Yemeni President Ali Abdullah Saleh refused to sign a Gulf Cooperation Council proposal to begin a transition of power, objecting to the inclusion of some opposition members in the deal, said Abdu al-Janadi, the deputy information minister.
Saleh’s decision came after the U.S. stepped up pressure on the Yemeni leader to accept the proposal as a step toward ending protests against the regime.
John Brennan, President Barack Obama’s top counterterrorism adviser, called Saleh this morning to urge him “to sign and implement the Gulf Cooperation Council-brokered agreement so that Yemen is able to move forward immediately with its political transition,” a White House statement said.
“This transfer of power represents the best path forward for Yemen to become a more secure, unified, and prosperous nation and for the Yemeni people to realize their aspirations for peace and political reform,” the statement said.
Yemen, a partner in U.S. efforts to root out al-Qaeda and its sympathizers in the region, is one of the countries in the Middle East and North Africa that have been shaken by anti-government protests. The Obama administration has condemned the government’s violent crackdown.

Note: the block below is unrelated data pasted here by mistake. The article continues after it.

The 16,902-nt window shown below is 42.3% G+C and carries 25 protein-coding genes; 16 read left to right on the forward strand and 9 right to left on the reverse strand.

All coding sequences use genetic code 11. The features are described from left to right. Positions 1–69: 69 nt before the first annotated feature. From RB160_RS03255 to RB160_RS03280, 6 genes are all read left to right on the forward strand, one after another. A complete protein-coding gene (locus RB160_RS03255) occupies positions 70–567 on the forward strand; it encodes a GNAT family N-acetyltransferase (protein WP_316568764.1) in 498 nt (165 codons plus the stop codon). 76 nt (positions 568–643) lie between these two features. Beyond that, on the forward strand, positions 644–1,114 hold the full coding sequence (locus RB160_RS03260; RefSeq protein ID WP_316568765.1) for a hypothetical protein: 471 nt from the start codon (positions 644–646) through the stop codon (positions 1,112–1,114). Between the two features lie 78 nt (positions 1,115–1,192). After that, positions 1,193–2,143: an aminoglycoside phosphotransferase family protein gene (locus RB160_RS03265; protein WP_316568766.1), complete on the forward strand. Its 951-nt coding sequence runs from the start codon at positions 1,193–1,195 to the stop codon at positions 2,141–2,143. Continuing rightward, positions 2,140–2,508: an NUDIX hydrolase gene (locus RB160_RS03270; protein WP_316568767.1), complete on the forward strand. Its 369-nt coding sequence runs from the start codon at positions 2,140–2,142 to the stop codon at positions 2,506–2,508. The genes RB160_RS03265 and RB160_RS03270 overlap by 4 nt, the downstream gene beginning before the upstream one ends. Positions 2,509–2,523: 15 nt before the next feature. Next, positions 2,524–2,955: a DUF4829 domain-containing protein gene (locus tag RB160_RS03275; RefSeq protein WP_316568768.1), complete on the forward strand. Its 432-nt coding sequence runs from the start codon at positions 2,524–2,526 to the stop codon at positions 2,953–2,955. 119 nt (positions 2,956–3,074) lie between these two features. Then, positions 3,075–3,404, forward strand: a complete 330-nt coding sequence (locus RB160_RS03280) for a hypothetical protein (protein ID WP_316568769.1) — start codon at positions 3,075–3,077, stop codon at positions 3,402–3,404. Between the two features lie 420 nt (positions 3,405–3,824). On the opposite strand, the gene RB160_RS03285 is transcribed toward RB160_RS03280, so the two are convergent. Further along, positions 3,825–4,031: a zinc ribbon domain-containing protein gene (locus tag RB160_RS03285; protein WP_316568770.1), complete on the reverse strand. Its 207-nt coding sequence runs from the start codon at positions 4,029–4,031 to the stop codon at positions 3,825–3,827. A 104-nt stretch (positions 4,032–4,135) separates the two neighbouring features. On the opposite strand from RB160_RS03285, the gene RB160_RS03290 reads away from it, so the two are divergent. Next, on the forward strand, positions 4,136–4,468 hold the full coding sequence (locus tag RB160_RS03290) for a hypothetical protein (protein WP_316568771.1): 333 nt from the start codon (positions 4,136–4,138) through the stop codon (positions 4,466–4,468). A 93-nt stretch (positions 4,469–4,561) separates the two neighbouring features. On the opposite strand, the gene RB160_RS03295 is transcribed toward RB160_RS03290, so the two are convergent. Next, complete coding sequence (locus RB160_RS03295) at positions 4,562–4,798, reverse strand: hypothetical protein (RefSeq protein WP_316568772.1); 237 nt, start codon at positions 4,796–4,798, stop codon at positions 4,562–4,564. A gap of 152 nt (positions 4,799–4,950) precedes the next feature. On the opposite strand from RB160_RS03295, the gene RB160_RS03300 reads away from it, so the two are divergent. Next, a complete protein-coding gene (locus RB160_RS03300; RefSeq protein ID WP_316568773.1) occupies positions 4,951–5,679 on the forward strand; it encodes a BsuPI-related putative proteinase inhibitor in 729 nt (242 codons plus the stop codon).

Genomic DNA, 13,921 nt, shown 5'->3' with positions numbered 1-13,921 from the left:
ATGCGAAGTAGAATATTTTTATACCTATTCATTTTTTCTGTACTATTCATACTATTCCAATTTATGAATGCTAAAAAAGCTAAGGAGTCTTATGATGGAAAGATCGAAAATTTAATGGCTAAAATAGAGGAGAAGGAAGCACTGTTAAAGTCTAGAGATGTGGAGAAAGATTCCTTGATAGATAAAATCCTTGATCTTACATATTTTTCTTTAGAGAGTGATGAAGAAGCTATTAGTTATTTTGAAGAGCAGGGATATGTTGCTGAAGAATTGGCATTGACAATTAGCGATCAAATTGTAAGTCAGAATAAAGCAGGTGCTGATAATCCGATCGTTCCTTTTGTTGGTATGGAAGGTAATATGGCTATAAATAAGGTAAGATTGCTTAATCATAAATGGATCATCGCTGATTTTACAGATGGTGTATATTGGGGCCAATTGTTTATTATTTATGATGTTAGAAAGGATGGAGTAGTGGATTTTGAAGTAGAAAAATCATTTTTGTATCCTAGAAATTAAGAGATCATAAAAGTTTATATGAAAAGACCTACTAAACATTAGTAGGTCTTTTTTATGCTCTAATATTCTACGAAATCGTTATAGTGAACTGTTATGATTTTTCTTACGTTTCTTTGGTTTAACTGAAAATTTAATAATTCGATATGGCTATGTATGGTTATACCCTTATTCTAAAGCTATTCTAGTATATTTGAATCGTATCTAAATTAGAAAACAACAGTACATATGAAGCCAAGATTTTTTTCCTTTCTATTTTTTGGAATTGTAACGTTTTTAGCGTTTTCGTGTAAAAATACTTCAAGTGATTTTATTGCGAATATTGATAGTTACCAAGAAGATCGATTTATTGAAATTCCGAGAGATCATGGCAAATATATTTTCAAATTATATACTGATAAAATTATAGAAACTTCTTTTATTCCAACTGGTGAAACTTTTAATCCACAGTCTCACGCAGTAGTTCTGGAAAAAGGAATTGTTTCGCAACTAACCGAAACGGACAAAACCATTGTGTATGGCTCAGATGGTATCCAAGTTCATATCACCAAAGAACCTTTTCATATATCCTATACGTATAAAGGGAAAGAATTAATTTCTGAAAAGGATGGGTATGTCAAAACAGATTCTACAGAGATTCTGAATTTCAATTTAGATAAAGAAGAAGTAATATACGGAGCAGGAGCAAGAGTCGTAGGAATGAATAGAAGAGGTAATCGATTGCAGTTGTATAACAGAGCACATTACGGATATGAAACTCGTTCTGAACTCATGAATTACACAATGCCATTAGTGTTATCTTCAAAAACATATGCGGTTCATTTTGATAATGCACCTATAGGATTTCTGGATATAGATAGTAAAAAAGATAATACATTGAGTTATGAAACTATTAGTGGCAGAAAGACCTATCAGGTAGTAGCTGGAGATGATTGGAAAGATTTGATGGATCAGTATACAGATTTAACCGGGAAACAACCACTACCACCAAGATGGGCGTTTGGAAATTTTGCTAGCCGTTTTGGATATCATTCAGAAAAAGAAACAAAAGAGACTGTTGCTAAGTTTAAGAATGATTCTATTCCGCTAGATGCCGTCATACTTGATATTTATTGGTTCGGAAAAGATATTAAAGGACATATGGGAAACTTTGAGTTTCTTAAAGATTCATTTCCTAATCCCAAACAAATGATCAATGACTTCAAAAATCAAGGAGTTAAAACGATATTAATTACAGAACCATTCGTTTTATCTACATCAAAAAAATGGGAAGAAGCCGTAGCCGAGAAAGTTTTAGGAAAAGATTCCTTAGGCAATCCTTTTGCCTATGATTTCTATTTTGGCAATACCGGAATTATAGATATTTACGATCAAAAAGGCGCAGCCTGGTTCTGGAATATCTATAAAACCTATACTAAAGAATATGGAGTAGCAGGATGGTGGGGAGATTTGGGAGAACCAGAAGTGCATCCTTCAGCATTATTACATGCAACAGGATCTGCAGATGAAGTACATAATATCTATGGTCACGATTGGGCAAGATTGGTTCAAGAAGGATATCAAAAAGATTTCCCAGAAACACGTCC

The head of the gulf council, Abdulatif al-Zayani, left Yemen today without securing the approval of Yemeni parties on the proposal to end the standoff, the state-run Saba news agency said.
Earlier, a representative of the opposition, Mohammed al-Mutawakkil, said Yemen’s ruling and opposition parties were close to signing the deal, which would have Saleh stepping down within 30 days. The accord guarantees Saleh and his family immunity from prosecution, he said.
The agreement, brokered by members of the six-nation gulf council, aims to end weeks of anti-government protests that began in January. At least 100 people have died in clashes with government security forces, according to the Arabic Sisters Forum for Human Rights.
If he steps down, Saleh would be the third Middle Eastern leader forced from office by protest movements this year, after Egypt’s Hosni Mubarak and Tunisia’s Zine El Abidine Ben Ali.
GCC officials are seeking to avert an escalation of the violence in Yemen or a deadly military divide like the one in Libya. Rising social unrest also threatens to strengthen al-Qaeda as it seeks to use Yemen, the poorest Arab nation, as a base from which to destabilize neighboring Saudi Arabia, the world’s largest exporter of crude oil.
Obama tomorrow plans to offer a fresh blueprint for the U.S. role in the region following the wave of upheavals that began in December.